Nation roundup for December 30
Snack machines to get health info
CONCORD, N.H. (AP) — Office workers in search of snacks will be counting calories along with their change under new labeling regulations for vending machines included in President Barack Obama’s health care overhaul law.
Requiring calorie information to be displayed on roughly 5 million vending machines nationwide will help consumers make healthier choices, says the Food and Drug Administration, which is expected to release final rules early next year. It estimates the cost to the vending machine industry at $25.8 million initially and $24 million per year after that, but says if just .02 percent of obese adults ate 100 fewer calories a week, the savings to the health care system would be at least that great.
The rules will apply to about 10,800 companies that operate 20 or more machines. Nearly three quarters of those companies have three or fewer employees, and their profit margin is extremely low, according to the National Automatic Merchandising Association. An initial investment of $2,400 plus $2,200 in annual costs is a lot of money for a small company that only clears a few thousand dollars a year, said Eric Dell, the group’s vice president for government affairs.
“The money that would be spent to comply with this — there’s no return on the investment,” he said.
While the proposed rules would give companies a year to comply, the industry group has suggested a two-year deadline.
Scouts will open to gays on Jan. 1
The Boy Scouts of America will accept openly gay youths starting on New Year’s Day, a historic change that has prompted the BSA to ponder a host of potential complications — ranging from policies on tentmates and showers to whether Scouts can march in gay pride parades.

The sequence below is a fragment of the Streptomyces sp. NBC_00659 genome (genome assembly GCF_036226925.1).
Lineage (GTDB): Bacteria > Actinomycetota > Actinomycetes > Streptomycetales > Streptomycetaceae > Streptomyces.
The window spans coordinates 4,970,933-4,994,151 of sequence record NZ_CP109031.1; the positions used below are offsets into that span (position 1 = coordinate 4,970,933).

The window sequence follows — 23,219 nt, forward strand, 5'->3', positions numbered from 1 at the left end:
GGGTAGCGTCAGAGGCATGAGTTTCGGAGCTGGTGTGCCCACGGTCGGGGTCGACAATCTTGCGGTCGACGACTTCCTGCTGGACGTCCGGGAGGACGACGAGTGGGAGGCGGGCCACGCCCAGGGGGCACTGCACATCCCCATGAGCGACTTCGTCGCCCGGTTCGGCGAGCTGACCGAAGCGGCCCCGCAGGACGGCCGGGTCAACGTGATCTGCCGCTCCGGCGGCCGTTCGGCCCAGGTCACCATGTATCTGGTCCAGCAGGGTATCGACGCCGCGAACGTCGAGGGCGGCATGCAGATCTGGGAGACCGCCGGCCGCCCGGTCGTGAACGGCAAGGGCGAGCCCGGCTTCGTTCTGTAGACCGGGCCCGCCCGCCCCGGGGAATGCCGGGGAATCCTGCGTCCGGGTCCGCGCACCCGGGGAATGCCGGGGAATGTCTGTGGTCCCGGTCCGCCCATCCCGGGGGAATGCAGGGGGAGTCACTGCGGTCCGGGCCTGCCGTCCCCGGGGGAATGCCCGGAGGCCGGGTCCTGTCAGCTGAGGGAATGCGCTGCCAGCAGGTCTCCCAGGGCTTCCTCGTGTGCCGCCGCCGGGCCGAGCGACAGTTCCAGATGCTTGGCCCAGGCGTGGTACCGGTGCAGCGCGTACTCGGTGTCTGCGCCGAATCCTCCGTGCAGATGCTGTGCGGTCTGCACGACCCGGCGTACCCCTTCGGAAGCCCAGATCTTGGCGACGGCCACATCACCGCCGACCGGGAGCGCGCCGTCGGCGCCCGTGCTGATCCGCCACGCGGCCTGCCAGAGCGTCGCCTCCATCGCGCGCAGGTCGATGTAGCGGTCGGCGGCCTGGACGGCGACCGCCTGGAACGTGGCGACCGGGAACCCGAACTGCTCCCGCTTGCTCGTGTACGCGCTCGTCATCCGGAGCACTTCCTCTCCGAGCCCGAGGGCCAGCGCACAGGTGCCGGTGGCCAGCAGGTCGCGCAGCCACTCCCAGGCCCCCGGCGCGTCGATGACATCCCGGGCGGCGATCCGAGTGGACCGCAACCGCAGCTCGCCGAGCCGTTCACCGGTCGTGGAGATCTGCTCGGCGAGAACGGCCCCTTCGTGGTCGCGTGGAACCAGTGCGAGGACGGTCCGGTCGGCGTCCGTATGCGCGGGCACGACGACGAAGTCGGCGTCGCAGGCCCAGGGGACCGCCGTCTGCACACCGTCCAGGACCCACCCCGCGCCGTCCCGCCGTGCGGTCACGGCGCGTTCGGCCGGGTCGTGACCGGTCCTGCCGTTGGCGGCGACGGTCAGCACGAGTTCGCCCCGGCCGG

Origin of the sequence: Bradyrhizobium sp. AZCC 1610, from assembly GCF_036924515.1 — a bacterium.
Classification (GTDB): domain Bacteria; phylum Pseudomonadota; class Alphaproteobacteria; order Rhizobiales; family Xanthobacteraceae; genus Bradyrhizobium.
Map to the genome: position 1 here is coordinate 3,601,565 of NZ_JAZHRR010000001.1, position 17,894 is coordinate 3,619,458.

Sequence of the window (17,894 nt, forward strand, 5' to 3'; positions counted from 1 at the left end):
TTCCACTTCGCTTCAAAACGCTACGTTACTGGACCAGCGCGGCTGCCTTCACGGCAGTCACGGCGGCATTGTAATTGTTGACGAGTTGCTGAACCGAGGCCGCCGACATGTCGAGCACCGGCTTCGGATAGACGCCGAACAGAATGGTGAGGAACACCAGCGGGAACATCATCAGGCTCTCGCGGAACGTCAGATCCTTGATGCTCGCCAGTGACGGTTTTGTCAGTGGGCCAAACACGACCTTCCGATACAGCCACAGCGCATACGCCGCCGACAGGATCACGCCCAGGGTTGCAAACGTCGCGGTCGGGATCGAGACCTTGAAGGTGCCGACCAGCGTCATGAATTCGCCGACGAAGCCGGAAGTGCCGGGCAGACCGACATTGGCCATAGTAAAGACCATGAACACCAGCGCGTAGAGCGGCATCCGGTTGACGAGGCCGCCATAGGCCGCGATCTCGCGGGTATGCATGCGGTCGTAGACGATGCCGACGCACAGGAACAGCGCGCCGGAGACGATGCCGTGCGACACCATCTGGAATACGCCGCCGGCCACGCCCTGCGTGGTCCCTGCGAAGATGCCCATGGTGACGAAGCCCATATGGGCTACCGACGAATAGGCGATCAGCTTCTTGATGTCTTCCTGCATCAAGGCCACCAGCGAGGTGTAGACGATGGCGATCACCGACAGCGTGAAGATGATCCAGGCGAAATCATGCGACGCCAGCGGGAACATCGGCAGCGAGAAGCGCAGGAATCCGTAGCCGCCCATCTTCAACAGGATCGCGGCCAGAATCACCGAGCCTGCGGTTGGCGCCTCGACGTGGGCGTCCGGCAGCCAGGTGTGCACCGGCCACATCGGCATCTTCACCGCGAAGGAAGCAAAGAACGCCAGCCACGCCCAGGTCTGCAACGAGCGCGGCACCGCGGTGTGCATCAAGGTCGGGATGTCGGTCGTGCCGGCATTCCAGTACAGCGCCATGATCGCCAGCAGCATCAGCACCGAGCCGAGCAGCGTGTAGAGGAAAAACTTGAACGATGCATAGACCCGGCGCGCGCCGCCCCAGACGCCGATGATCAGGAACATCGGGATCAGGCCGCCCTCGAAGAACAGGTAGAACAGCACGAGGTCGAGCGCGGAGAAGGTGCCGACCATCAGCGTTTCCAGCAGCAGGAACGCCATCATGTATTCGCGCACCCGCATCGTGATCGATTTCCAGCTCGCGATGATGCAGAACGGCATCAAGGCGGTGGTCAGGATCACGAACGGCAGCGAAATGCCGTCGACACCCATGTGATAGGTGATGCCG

Yet despite their be-prepared approach, BSA leaders are rooting for the change to be a non-event, comparable to another New Year’s Day in 2000 when widespread fears of digital-clock chaos to start the new millennium proved unfounded.
“My hope is there will be the same effect this Jan. 1 as the Y2K scare,” said Brad Haddock, a BSA national executive board member who chairs the policy implementation committee. “It’s business as usual, nothing happens and we move forward.”
Some churches are dropping their sponsorship of Scout units because of the new policy and some families are switching to a new conservative alternative called Trail Life USA. But massive defections haven’t materialized and most major sponsors, including the Roman Catholic and Mormon churches, are maintaining ties.
“There hasn’t been a whole lot of fallout,” said Haddock, a lawyer from Wichita, Kan. “If a church said they wouldn’t work with us, we’d have a church right down the street say, ‘We’ll take the troop.’”
The new policy was approved in May, with support from 60 percent of the 1,400 voting members of the BSA’s National Council.
Files shed light on killer’s mom
NEW HAVEN, Conn. (AP) — Thousands of pages of documents from the Newtown shooting investigation help fill out the picture of the gunman’s mother as a dedicated and loving, if bewildered, parent who acknowledged her son appeared to be spiraling downward but was not aware to what extent.